Bouchard bounced into ‘Twirlgate’ by insensitive Australian reporter

Social media storm as World No 1 Serena Williams also asked to “do a little twirl”

Eugenie Bouchard had no idea the man with the microphone in his hand and mischief in his heart would ask her to "do a little twirl" to show off her outfit for the TV cameras and the crowd at the Australian Open in Melbourne this week.

What followed was an exercise in farce control, as journalists hungry for a story seized on social media criticism to portray the incident as “Twirlgate”.

The villain of the pantomime was Ian Cohen, a reporter who does the sort of low-level courtside interviews with players immediately after a match that would not be out of place in a holiday camp.

Bouchard, one of the rising stars of women’s tennis, had just won a match on Margaret Court Arena and complied, smiled and giggled – but looked as if she were taking part in someone else’s joke.


She said later: “It was very unexpected. I mean, yeah, I don’t know . . . An old guy asking you to twirl? It was funny.”

Cohen had started this running sketch by asking the world No 1, Serena Williams, a keen follower of fashion with her own label, to "do a little twirl" to show off some her colourful outfits. "Serena is good at her twirls," Bouchard said. "She does them all the time."

Backless dresses

When told that Williams was championing a new look in tennis gear with backless dresses, Bouchard smiled and replied: “She must know, like, what’s coming up in fashion and stuff. Maybe I should cut a hole in my top tonight and show off my back like Serena.”

Although it all seemed innocent enough, if juvenile, there has been no shortage of indignation since, much of it unconvincing harrumphing in the tabloid press. The local Herald-Sun fumed: "Channel 7 [the rival media company covering the Australian Open] has been slammed around the world after the incident, which comes a year after the network also came under fire for asking Bouchard about Justin Bieber. "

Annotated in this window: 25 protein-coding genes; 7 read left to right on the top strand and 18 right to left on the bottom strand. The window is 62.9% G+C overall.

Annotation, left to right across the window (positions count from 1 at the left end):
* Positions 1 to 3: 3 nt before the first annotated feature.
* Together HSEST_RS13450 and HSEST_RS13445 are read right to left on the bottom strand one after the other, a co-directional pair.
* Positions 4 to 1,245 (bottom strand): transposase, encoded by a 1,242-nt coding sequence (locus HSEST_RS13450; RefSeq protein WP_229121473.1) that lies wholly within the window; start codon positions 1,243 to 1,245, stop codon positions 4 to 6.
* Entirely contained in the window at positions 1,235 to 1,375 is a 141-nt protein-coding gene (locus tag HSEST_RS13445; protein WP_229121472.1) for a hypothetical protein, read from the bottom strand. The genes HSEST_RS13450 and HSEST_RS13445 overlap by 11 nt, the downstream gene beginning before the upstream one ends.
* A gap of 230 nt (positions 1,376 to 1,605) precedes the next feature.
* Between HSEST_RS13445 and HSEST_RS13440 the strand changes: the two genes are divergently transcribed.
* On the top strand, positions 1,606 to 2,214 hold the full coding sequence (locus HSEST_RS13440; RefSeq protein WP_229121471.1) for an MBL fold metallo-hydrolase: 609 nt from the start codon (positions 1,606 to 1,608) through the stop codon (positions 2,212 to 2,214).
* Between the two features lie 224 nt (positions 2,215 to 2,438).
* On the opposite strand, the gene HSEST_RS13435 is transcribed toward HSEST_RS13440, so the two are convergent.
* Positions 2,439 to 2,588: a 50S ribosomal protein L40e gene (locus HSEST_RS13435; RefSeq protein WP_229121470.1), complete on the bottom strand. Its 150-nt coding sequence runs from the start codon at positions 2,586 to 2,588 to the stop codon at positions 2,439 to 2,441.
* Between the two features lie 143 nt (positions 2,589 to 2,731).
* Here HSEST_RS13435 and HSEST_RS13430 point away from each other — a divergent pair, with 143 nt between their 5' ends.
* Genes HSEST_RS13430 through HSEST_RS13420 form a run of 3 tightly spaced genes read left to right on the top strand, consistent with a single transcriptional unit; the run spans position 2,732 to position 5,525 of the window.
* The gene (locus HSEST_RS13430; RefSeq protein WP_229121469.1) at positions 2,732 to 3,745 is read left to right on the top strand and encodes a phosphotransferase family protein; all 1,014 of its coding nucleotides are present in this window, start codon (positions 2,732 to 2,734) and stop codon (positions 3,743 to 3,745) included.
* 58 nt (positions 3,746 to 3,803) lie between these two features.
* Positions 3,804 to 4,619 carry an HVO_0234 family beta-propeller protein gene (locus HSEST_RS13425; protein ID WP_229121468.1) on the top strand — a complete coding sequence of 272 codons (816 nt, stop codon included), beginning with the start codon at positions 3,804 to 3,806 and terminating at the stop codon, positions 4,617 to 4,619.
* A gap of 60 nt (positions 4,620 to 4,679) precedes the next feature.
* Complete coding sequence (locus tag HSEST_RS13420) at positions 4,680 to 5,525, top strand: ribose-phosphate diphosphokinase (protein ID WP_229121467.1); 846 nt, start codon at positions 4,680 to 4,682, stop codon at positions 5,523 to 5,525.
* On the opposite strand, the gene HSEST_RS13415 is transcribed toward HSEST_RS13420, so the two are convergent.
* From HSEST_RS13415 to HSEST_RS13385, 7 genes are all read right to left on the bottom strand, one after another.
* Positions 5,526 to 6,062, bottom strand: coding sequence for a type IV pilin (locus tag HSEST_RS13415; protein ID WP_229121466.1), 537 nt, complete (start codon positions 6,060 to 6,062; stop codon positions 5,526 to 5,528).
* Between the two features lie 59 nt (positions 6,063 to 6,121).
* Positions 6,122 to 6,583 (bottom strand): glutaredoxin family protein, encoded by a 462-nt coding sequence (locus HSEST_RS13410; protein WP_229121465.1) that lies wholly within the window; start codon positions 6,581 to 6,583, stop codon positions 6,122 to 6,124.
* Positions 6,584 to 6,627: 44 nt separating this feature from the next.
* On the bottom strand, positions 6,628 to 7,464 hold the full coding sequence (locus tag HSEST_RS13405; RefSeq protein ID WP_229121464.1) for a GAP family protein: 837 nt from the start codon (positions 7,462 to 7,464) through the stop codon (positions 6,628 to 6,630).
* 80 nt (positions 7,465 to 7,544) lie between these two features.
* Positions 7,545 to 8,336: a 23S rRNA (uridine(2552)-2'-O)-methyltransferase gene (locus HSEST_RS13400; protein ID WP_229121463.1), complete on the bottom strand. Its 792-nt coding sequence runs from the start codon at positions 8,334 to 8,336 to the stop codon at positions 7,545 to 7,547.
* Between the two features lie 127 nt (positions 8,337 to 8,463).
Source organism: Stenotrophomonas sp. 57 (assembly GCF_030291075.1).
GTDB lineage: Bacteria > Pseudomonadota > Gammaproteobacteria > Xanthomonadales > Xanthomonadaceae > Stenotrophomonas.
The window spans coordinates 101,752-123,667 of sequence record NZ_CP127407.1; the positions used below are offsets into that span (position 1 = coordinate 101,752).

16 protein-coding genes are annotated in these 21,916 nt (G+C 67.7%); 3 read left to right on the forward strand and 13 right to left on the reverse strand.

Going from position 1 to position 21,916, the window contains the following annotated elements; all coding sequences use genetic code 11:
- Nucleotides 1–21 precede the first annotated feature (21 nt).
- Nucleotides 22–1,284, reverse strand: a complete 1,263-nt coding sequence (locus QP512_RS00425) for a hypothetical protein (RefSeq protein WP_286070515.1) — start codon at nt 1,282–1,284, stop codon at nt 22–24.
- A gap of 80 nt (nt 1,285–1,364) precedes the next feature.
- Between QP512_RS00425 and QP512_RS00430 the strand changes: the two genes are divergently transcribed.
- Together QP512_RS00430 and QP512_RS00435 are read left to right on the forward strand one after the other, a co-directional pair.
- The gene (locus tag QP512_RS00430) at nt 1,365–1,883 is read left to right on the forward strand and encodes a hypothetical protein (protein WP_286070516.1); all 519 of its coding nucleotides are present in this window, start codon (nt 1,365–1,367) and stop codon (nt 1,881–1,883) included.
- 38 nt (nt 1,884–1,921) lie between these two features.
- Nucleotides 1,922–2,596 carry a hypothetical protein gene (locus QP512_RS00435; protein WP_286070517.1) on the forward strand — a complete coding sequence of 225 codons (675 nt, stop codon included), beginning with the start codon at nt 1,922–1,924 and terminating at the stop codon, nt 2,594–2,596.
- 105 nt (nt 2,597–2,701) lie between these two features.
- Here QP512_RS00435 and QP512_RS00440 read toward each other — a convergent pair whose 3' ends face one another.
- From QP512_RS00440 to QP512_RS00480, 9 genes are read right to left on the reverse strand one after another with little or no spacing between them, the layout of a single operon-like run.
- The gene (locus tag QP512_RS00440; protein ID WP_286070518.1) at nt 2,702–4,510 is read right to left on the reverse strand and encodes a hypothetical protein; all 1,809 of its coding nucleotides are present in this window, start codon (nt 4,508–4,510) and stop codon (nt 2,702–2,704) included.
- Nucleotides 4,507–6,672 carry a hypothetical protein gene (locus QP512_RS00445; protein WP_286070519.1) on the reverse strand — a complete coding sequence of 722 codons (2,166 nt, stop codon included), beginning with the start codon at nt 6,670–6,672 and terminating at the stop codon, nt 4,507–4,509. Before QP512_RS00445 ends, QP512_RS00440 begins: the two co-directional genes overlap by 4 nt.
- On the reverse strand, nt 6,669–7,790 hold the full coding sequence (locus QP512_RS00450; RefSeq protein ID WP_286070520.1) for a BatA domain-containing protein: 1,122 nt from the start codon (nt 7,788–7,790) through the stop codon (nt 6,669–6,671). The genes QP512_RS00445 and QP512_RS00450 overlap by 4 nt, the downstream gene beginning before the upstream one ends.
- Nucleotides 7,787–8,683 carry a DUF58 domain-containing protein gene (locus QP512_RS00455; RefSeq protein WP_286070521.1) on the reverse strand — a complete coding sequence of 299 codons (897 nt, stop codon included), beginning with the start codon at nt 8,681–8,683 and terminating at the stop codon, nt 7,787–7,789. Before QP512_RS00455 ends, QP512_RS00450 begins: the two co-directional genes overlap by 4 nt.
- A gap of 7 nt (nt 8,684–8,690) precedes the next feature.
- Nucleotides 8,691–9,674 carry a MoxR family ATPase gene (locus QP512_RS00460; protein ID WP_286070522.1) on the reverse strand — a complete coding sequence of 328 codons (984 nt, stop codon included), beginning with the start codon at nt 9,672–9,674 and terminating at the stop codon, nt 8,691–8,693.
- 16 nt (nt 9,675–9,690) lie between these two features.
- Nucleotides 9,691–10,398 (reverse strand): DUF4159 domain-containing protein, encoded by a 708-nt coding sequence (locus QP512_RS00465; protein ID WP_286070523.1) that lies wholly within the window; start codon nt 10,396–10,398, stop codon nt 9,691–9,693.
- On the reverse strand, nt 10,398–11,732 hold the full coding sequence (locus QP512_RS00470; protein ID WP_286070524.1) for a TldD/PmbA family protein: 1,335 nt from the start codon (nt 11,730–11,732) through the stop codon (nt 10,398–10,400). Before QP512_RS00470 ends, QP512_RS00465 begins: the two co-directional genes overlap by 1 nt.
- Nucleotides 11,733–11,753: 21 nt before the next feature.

The “slamming” seemed to be coming mainly from within – and on Twitter, the modern waste basket of opinion, prejudice and nonsense.

Wendy Tuohy in the Herald-Sun, added: "Imagine the disgust if a female reporter had asked Rafael Nadal or Roger Federer to jiggle their behind for the cameras. I know, it wouldn't happen. Yet anything goes when it comes to the young women players in a game whose sexism is entrenched from the top down . . . .

“Demeaning treatment of women players is so widely accepted that some players feel they can say what they like with little fear of censure. In tennis coverage, the looks (and love lives) of the ‘girls’ are dissected like supermodels’.”

Tuohy added: “Last year at the Australian Open Bouchard was asked about a reported link with Justin Bieber. Nice. At the same event French star Jo-Wilfried Tsonga said the reason the women’s tour is less predictable is because female players are more ‘unstable’.”

Sport split

There is sexism in sport but it is often seized upon in tennis because it is a sport split by gender, men and women having their own governing bodies and tournaments, with women receiving less prize money and some men complaining about their intrusion.

When Andy Murray appointed Amélie Mauresmo as his coach last summer to replace Ivan Lendl, many players voiced their reservations, some more loudly than others – including the Australian Marinko Matosevic.

Known with slightly patronising affection as “Mad Dog”, Matosevic lost to Andy Murray in the second round in Melbourne on Wednesday, and repeated later his objection to female coaches on the grounds that men’s and women’s tennis were “two totally different sports”.

Then this week, British No1 Heather Watson lost her second-round match in Melbourne, collapsing in the second set when gripped by nausea She later let slip that it was a "girl thing". Ensuing media reaction ensured what what had been a private matter was now very public property and a lingering embarrassment. Guardian Service